I read a post on LinkedIn extolling the virtues of blockchains as a new form of database that can be directly shared by a group of non-trusting parties – without the need of an administrator. So we thought we’d through our hats into the ring!
Traditional databases (SQL or NoSQL) – by contrast – are controlled by a single entity, even if some kind of distributed architecture is used within its boundaries.
When I get asked whether blockcain technology can be used for a particular purpose, my first thought is:
Can it already be done with a centralised database?
And in many cases, the answer is yes. Because in cases where robustness and trust aren’t an issue, everything a blockchain can do can be achieved with a centralised database also.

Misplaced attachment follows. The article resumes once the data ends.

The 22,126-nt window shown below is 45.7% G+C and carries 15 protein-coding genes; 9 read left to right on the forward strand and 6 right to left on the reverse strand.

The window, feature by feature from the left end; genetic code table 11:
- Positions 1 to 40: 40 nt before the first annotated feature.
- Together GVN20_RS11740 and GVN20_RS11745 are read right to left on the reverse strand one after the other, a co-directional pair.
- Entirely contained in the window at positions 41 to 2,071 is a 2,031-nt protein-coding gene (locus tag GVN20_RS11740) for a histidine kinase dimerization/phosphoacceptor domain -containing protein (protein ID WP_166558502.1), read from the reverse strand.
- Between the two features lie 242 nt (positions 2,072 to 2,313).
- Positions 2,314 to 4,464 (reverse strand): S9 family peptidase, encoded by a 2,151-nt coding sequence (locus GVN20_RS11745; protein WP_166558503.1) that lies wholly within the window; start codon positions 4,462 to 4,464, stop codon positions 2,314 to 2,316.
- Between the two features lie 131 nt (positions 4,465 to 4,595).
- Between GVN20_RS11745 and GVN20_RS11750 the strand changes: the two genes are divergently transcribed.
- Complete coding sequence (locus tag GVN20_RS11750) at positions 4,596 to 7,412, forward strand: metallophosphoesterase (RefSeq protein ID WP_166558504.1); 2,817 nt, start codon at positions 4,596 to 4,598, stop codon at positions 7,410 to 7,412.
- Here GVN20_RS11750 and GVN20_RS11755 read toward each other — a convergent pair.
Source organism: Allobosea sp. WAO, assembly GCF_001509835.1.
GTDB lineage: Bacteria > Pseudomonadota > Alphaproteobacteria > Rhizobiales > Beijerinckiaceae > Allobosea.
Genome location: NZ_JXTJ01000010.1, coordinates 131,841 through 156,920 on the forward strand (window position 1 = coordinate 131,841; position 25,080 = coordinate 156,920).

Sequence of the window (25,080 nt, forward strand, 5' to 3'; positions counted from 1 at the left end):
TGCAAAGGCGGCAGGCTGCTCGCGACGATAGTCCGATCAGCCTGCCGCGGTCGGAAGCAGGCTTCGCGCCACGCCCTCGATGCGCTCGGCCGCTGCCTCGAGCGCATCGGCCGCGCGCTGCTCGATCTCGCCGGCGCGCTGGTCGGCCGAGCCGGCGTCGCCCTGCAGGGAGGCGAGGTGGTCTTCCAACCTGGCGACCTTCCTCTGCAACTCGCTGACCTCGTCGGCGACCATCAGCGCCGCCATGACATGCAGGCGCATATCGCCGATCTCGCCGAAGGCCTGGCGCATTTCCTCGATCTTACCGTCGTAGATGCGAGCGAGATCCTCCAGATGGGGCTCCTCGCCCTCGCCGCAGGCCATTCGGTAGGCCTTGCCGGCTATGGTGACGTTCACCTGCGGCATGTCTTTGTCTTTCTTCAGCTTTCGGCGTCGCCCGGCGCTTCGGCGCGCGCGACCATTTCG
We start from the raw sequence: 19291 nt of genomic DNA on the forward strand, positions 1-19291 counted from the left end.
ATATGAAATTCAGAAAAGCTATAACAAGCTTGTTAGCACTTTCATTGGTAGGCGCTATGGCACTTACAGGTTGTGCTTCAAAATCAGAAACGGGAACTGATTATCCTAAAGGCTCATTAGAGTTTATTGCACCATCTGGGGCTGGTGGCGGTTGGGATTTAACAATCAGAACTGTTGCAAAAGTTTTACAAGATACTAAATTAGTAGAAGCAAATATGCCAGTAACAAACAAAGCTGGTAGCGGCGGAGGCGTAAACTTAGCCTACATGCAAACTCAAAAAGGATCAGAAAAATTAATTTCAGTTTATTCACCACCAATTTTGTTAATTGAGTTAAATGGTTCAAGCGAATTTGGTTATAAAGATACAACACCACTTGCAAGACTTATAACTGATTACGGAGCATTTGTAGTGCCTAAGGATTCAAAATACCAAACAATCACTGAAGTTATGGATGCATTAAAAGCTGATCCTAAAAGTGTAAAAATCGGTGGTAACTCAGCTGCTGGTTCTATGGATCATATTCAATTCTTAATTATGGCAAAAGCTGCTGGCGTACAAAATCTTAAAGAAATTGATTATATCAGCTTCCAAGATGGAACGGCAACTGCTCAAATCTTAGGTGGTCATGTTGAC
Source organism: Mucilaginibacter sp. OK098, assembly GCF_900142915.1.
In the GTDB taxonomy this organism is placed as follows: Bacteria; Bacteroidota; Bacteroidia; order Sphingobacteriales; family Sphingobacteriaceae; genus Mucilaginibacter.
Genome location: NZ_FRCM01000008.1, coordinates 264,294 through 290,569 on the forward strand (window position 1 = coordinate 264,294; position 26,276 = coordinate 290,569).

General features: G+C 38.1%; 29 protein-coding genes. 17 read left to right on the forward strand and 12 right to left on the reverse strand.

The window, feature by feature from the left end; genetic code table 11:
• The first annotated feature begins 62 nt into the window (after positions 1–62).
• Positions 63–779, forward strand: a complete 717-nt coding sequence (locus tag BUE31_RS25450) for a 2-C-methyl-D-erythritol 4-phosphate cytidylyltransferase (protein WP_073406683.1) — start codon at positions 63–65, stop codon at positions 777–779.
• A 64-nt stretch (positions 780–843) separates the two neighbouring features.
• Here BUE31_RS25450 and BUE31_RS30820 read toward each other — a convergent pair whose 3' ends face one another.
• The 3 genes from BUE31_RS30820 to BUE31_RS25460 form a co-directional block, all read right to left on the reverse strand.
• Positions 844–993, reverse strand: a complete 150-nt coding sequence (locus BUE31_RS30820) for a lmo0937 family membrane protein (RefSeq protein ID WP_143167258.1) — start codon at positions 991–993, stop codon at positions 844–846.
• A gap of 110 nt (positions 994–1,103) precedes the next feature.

In some scenarios – despite all the hype lately – blockchain features have clear disadvantages over standard databases, for example, when it comes to confidentiality. Here’s why:
Every node in a blockchain verifies and processes every transaction. It can do so because it has full visibility into all aspects of a transaction (including the digital signature which proves the origin).
But for many financial applications, this 360° visibility at all nodes is a no-go. And the more information you want to hide, the more computational power you have to invest.
Whereas on a regular database you can simply hide data completely.
The second disadvantage of blockchain is their weak performance
They carry three additional burdens compared to centralised databases:
- Every transaction must be digitally signed – and this signature must be verified because transactions propagate between potentially unsecure nodes
- In a blockchain, great effort must be expended to ensure consensus between all nodes of the network. This requires significant back-and-forth communication
- A centralized database processes a transaction once or twice. In a blockchain, every node processes the transaction independently – generating lots of redundancy for the same result
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